A Partnership born in Panama
Samuel Botero and Antonio Rimada blending talents
By Elsie Forbes
We all know the old saying: “when one door closes, another one opens”. I always add: there is also that hallway in between. Opportunities are always present. We just have to be aware of them and seize them and the moment. The hallway, pictured here in all of its magnificence, and painted by Antonio Rimada, is symbolic of transition, of connection and of opening to new possibilities.
Home is a sanctuary unlike any other. It shelters us from storms beyond our front door, nurtures body and mind, inspires imagination and delights the senses. Home often reflects the proclivities and desires of our selves and our lives, whether tranquil or vibrant, traditional or unconventional, predictable or eclectic, practical or flamboyant. Regardless of style, homes, like people, share a common attribute: they possess a soul. You feel it when you walk into a room washed in warm hues or sink into the impossibly soft down of a sofa. It’s present in the palette adorning walls and the textiles dressing furniture. Mansion or cottage, metropolitan or seaside, there truly is no place like home.
Few people capture the soul of a home with greater skill, creativity and vitality than the world-renowned interior designer, Samuel Botero, and the artist, Antonio Rimada. Perhaps it’s their profound understanding of people and space, their talent, skill and originality that make the interior designer and painter such an extraordinary team. Clearly, their innate talents come from the soul as well.
How does one begin describing two extra ordinary individuals? First, there is the illustrious designer Samuel Botero whose work I have followed for a decade or two. Within a second of our meeting, I knew I had met a warm, engaging, delightful man who made me feel welcome immediately. As one of the world’s most celebrated interior designers, Sam’s work has been seen numerous times in such prestigious magazines as Architectural Digest, AD 100, Avenue, Interior Design, Casas & Gente, the Design Times and the list goes on.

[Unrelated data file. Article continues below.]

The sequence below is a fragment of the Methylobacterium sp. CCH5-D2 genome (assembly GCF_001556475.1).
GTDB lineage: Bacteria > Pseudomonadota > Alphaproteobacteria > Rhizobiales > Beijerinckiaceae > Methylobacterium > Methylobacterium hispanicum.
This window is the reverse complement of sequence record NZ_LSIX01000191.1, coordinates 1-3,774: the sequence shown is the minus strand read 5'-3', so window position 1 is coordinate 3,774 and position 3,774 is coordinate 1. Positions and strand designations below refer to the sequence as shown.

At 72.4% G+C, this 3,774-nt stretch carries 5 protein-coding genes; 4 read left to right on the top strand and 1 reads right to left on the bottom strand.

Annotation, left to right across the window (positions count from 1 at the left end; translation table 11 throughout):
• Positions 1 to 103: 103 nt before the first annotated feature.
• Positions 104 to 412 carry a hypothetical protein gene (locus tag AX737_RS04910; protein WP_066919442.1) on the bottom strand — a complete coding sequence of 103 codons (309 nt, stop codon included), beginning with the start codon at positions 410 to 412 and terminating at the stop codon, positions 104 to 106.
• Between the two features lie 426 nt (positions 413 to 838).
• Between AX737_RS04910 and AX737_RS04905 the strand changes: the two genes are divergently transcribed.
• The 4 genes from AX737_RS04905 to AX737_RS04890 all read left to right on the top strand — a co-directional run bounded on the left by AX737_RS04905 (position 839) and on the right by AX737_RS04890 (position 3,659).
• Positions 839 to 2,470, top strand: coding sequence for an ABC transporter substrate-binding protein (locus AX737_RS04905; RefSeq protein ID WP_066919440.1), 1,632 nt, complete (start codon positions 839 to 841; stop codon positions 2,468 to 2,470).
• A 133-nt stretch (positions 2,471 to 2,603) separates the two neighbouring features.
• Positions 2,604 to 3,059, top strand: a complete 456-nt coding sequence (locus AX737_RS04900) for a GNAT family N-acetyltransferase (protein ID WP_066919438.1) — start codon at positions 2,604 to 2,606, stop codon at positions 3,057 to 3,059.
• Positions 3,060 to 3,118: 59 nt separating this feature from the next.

As a very young man in his native country of Columbia, Sam’s imagination began to blossom. Every day while walking to school, he would pass the Presidential Palace and see the money-printing machine. His family was of modest means, and money would be helpful. “I’ll just go and see the President and ask him to print some for my family,” he told his teacher. She, of course, knew this was impossible and tried to dissuade him, but gave in just enough to suggest that perhaps he write and request an audience. He did.
The President graciously invited Sam to come to the Palace as a result. Imagine a five or six year old child in a suit and tie sitting with the leader of a nation and asking to please print some money for his family. What a picture! While no special money was printed for Sam and his family, what happened for young Sam that day was even more significant. As he sat at the grand desk, his eyes feasted on fine art, marble inlays, carved mahogany furniture and a whole new world. One of the grandeur, grace and artistry that often accompanies wealth. Mesmerized by the exquisite architectural details and interior designs that graced the Palace, Sam’s first exposure to this other world planted a seed that would later grow into a brilliant career, a lifetime pursuit to create the finest environments possible. This moment was the doorway for his passage from one world into another.
Antonio Rimada, an artist of extraordinary talent, with a unique and original perspective, who can create amazing environments on walls and other surfaces of the home. Imagine yourself enthralled, completely captivated by visuals that have an impact as powerful and moving as nature itself. As a young boy living in Venezuela, Antonio picked up a pencil and commenced a lifelong love of art. Encouraged by his father to follow his heart, Antonio spent his childhood drawing, painting, sculpting and creating remarkable art out of just about anything. Completely self-taught, Antonio acquired greater skill and mastered more divergent techniques by experimenting on his own than most artists develop during a lifetime of academic pursuit. Then, he made each work of art extraordinarily creative and exquisitely executed. An artist of the highest caliber, Antonio had yet to discern how he would apply his abundant talent. (Continued on page 2)